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Short Depth of Field

Short Depth of Field. Depth of Field or DOF for short is a description of how much of your photograph is in focus. A shallow depth of field simply means that one specific area of your photo is tack sharp while other elements remain blurred.

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Short Depth of Field

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  1. Short Depth of Field Depth of Field or DOF for short is a description of how much of your photograph is in focus. A shallow depth of field simply means that one specific area of your photo is tack sharp while other elements remain blurred.

  2. One technique that many photographers use to add a ‘wow factor’ to their images is to shoot with a shallow depth of field. In doing so they isolate part of the shot which is nicely in focus while throwing elements in the background (and sometimes the foreground) out of focus and into a lovely blur. Here are a few shots that use the technique of shallow depth of field.

  3. One of the greatest uses of DOF is to single out your subject while at the same time reducing the effect of distracting background clutter. This can be used in almost any style of photography, portraits, sports, photojournalism, close-up and macro all use shallow DOF extensively. Personally I like the effect so much that I rarely ever take a photo that doesn't utilize some form of this technique. The basic rule is that if you want something to pop out, use shallow DOF.

  4. The depth of field does not abruptly change from sharp to unsharp, but instead occurs as a gradual transition. In fact, everything immediately in front of or in back of the focusing distance begins to lose sharpness — even if this is not perceived by our eyes or by the resolution of the camera.

  5. Positioning of SubjectOne of the easiest things you can do is position the subject you’re wanting to photograph as far away from any objects behind them as possible. If they are standing right in front of a wall you’ll probably end up with it in focus no matter what else you do – but if they’re standing 50 feet in front of that same wall it’s going to be a lot more blurry.

  6. Long Depth of Field • LONG Depth of Field, by contrast, refers to a wide field of view that is in focus. With long depth of field, objects are in focus both the foreground and mid-ground, or in the mid-ground as well as background, or even from the foreground all the way through to the background...all are in focus!

  7. Leading Lines • using a part of the image to move your eye towards the final subject • Leading lines can be found virtually anywhere, from the shoreline of a river to the stone walls of a castle. The secret is to position yourself to maximize their impact. Rather than try and describe ways of using leading lines, the best way to understand the concept is from looking at images incorporating leading lines.

  8. Balance • cropping (sometimes some post production processing will achieve a lot) • altering your shooting view point (shooting from higher up or lower down • zooming (more tightly cropped or wider angles) • moving an element of your picture (sometimes scenes can be rearranged)

  9. images can be improved greatly by having a secondary point of interest counter balancing the main focal point of an image and providing those ‘empty’ spots with a little weight

  10. Rule of Thirds • The rule of thirds is a “rule of thumb" or guideline which applies to the process of composing visual images such as paintings, photographs and designs. The guideline proposes that an image should be imagined as divided into nine equal parts by two equally-spaced horizontal lines and two equally-spaced vertical lines, and that important compositional elements should be placed along these lines or their intersections. Proponents of the technique claim that aligning a subject with these points creates more tension, energy and interest in the composition than simply centering the subject would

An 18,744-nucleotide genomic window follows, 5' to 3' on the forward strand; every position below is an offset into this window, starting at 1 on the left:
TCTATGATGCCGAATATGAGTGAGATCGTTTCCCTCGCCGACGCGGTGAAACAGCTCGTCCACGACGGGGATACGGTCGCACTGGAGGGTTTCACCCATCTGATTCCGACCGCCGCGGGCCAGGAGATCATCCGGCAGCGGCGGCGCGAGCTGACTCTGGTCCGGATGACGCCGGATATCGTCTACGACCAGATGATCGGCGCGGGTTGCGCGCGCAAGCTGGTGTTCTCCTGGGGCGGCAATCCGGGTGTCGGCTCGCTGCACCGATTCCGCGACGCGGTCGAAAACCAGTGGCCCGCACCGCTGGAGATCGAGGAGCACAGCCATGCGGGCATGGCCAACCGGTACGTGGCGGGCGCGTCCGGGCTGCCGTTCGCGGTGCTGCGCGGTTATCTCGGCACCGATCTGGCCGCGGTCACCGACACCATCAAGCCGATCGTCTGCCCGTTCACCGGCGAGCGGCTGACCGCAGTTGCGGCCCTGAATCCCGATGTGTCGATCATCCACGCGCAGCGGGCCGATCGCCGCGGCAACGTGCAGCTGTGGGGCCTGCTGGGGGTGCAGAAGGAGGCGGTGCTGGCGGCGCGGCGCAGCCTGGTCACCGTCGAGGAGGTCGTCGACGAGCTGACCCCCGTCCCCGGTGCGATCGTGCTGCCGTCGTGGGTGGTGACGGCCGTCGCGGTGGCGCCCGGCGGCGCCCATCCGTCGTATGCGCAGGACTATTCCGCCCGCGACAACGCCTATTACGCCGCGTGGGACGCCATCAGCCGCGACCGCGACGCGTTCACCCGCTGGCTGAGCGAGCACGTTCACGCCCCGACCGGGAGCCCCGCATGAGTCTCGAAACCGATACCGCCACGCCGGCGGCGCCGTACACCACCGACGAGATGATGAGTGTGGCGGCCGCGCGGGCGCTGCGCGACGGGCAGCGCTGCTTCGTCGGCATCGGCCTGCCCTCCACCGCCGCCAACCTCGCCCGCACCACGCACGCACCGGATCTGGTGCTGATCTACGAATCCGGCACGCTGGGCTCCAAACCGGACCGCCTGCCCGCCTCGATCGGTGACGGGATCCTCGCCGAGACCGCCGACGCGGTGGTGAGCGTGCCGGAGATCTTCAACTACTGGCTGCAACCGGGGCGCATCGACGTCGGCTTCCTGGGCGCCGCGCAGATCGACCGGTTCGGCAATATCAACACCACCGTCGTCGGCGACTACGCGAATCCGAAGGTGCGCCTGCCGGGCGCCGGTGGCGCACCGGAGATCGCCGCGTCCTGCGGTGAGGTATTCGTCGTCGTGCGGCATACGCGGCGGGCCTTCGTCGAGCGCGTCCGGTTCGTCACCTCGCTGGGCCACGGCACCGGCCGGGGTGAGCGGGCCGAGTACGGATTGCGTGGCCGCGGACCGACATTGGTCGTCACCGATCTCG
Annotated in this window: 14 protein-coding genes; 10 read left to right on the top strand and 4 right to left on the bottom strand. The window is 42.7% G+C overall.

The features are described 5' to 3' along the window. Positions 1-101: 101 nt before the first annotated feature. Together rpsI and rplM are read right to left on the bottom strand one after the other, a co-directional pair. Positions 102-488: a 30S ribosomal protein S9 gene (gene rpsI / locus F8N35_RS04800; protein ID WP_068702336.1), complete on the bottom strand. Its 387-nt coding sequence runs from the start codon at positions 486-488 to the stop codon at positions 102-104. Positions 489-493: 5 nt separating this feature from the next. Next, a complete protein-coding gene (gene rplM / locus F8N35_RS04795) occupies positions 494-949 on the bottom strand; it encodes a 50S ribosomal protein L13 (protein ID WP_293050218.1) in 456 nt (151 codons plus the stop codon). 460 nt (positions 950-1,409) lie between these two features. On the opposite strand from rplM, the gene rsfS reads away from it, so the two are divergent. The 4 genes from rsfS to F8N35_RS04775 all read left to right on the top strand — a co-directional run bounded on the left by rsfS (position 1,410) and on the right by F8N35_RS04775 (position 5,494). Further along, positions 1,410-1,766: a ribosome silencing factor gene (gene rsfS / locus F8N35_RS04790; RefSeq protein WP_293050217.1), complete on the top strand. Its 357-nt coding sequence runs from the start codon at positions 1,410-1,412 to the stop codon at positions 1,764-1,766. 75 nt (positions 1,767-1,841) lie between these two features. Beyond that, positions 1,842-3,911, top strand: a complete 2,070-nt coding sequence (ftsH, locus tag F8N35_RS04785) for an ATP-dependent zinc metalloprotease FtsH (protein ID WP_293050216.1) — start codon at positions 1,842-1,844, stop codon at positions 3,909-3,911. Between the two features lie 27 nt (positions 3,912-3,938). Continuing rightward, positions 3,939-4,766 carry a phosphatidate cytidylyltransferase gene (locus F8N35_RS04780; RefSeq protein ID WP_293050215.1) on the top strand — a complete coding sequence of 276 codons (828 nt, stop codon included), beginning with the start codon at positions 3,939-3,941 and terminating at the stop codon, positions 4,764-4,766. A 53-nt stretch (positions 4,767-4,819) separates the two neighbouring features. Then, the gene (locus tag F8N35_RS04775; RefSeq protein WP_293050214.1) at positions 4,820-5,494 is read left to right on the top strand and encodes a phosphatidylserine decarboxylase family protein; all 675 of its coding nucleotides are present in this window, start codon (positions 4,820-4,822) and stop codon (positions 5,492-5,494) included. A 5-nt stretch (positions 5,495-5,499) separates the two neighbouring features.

11. Stop Action • To capture a crystal-clear photograph of something traveling toward you at high speed — a race car, a speeding train, a pack of bicyclists, or what have you — your focus has to be spot-on. You have to anticipate where the subject will be when the shutter opens, which means you’ll have to press the shutter a fraction of a second before the subject reaches the point at which you want to photograph it.

  12. Contrast • Contrast in photography is the difference between dark and light. But it doesn’t end there It also refers to contrasts created with colour, tones and texture. We “see” these only because of light.

  13. Panning • creative ways to show movement is to use a technique called panning • Panning Tip #1: Aim small, miss small. It means that the smaller a point you train your focus on, the less movement you will be tolerant to.  You can apply this to panning photography and significantly improve the percentage of keeper shots you take.  Instead of aiming big and just trying to keep the bicyclist in the middle of the frame, aim small and try to keep the cyclist’s eye on one of your focus points.

  14. Shoot when the subject is directly in front of you.  If you shoot while the subject is angled toward or away from you, the perspective will change slightly during the exposure, which will produce a less sharp subject. • Twist with your hips.  If you simply turn your head and arms rather than spinning at the trunk, you will be less steady and the photo will be less sharp.

  15. When photographing a moving subject, the panning technique is achieved by keeping the subject in the same position of the frame for the duration of the exposure. The length of the exposure must be long enough to allow the background to blur due to the movement of the camera as the photographer follows the subject in the viewfinder.

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